Tuesday, October 20, 2015

Ice Age part II

Last week we talked about ice ages. Today I will try to explain what causes ice ages and are we heading for another one at this time?  We start out with the time period known as the Pleistocene epoch. Pleisto means most recent.  It is typically defined as the time period that began 1.8 million years ago and lasted until about 11,700 years ago.  The most recent ice age occurred then, as glaciers covered huge parts of the planet Earth.  There have been at least five documented major ice ages during the nearly 5 billion years since the earth was formed. At one point, during the recent ice age, sheets of ice covered all of Antarctica, large parts of Europe, North America and South America and small areas in Asia. In North America the ice stretched over Greenland and Canada and parts of the northern United States.  The remains of glaciers of the latest ice age can still be seen in parts of the world, including Greenland and Antarctica.  During this time there were about 20 cycles when the glaciers would advance and retreat as they thawed and refroze.

So what are some of the theories put forth to explain ice ages?  The consensus is that several factors are important. One that has been put forth is the change in the earth’s atmosphere. During the recent period of the last 100-1000 years, the sharp increases in human activity, especially the burning of fossil fuels, has caused the parallel sharp and accelerating increase in atmosphere greenhouse gases which trap the sun’s heat. Some scientists feel the resulting gases cause the increase in global warming and thus the chief contributor to the accelerated melting of the remaining glaciers and polar ice.

Others say the activities of the human species first began not in the 18th century with the advent of the industrial era, but dates back to 8,000 years ago, due to intense farming activities of our early ancestors.  It was at that time that atmospheric greenhouse gas began to increase.  Some say it was the introduction of large-scale rice agriculture in Asia, coupled with extensive deforestation in Europe that caused the warming of the atmosphere during the last 1000 years.  Warmer climate caused warmer ocean waters and thus less efficient storehouses of carbon dioxide.  Theories, theories, theories! The geological records also appear to show ice ages start when continents are in positions which block or reduce the flow of warm water from the equator to the Poles and thus allow ice sheets to form. The ice sheets increase earth’s reflectivity and thus reduce the absorption of solar radiation.  The earth cools, ice sheets continue to grow which further increases reflectivity and the cycle continues. Another popular theory is variations in earth’s orbit  (Milankovich’s theory.) Of particular importance are the changes in the tilt of the earth’s axis, which affect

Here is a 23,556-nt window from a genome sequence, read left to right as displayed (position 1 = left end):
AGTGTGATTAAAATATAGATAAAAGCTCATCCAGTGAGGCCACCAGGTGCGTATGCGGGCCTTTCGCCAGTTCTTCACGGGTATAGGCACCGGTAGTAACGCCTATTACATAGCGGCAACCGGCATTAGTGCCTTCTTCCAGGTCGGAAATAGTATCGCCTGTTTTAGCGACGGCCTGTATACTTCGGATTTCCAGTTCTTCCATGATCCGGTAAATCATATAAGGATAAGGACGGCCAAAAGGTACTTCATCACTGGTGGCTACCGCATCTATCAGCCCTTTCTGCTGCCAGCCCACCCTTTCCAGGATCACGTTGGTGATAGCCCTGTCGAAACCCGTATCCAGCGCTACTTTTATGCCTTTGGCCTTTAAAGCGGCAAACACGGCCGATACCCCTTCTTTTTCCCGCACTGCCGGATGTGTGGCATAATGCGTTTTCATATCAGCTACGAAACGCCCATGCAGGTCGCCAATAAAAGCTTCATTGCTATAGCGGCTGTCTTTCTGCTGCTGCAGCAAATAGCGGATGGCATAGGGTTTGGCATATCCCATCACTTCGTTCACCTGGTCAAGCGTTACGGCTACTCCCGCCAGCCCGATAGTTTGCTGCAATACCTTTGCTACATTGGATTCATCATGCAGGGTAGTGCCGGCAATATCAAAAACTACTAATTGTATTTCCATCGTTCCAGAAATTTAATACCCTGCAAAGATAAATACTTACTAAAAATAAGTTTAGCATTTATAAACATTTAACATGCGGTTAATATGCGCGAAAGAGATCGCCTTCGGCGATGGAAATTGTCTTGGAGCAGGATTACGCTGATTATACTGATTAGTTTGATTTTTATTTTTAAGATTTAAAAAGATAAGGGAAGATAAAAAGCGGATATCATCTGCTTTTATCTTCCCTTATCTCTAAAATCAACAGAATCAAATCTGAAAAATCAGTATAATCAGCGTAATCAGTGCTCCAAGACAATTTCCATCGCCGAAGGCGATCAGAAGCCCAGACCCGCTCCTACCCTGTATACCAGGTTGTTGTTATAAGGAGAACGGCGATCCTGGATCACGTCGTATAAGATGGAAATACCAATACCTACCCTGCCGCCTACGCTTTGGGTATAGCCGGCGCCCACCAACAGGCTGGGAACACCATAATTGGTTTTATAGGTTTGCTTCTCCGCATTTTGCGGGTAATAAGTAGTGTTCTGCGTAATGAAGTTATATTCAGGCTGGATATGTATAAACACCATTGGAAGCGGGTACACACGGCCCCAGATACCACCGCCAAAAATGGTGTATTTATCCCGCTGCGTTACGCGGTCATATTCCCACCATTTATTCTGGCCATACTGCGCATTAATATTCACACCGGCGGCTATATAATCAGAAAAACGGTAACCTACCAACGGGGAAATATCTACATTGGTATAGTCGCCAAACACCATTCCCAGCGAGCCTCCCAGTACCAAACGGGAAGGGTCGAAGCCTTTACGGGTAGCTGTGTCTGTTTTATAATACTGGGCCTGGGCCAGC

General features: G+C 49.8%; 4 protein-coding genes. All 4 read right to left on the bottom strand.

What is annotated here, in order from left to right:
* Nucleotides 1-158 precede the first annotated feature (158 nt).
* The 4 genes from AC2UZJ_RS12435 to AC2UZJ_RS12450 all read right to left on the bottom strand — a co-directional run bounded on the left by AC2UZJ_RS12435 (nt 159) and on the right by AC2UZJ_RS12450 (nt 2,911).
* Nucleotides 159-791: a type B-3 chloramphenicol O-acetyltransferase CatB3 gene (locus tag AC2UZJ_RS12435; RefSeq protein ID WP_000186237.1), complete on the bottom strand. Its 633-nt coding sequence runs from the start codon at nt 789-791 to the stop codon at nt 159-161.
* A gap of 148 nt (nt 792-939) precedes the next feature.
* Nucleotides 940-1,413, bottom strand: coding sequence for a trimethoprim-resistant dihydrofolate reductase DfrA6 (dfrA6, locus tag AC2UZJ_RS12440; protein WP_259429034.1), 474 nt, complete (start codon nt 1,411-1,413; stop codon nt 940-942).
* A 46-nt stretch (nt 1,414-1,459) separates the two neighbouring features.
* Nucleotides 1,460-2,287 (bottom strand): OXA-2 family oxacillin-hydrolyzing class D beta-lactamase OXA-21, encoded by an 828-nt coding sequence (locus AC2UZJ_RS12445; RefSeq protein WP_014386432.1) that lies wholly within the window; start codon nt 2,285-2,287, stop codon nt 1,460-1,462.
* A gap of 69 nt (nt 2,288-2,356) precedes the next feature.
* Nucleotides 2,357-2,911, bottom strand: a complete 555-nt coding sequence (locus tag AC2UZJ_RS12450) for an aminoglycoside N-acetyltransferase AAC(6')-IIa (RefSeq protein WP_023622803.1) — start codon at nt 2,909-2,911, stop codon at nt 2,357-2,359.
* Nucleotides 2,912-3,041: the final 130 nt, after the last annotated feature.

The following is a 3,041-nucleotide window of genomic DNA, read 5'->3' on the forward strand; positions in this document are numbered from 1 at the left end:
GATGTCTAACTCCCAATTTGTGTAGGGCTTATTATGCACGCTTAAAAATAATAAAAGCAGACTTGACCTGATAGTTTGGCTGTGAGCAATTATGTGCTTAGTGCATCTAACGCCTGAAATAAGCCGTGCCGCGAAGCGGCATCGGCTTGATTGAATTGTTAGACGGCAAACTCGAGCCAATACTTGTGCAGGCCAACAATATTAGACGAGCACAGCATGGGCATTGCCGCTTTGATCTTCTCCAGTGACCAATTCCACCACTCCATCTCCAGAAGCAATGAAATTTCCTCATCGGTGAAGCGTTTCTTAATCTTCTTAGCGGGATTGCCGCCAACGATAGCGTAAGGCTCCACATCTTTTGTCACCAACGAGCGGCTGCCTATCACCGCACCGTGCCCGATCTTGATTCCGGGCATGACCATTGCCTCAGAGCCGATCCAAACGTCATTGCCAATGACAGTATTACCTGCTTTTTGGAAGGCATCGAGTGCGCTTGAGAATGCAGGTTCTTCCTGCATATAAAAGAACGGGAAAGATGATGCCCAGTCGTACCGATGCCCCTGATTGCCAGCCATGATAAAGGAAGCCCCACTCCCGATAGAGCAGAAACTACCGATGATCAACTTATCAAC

the intensity of seasons.  It is widely believed that ice sheets advance when summers become too cool to melt all of the accumulated snowfall from the previous winter. Of course, this is just another theory and not completely accepted by the scientific community. However, it does make a lot of sense.  Another theory is that the sun outputs varying amounts of energy. Scientists are skeptical about this theory. They think the variation in the sun’s output is so small as to have little effect on our climate.

How about volcanism?  Could volcanic eruptions be the cause of ice ages?  Volcanoes can contribute to high amounts of carbon dioxide in the atmosphere when they erupt.  Carbon dioxide from volcanoes probably contributed to periods with highest overall temperatures.  With regard to volcanoes, they also spew tremendous amounts of soot and ash into the atmosphere.  This can circulate around the globe in the upper atmosphere for years and years.  Could this block out the radiation from the sun and cause an ice age? Many, many questions, very few answers.  Remember, ice ages last for millions and millions of years.  I believe the cause or causes of such occurrences have to be long lasting.  If one wanted to press me for my thoughts, I would have to think the variations in the earth’s orbit around the sun, (Milankovich theory) has the most credibility. This may work in coordination with other factors to bring on an ice age. 


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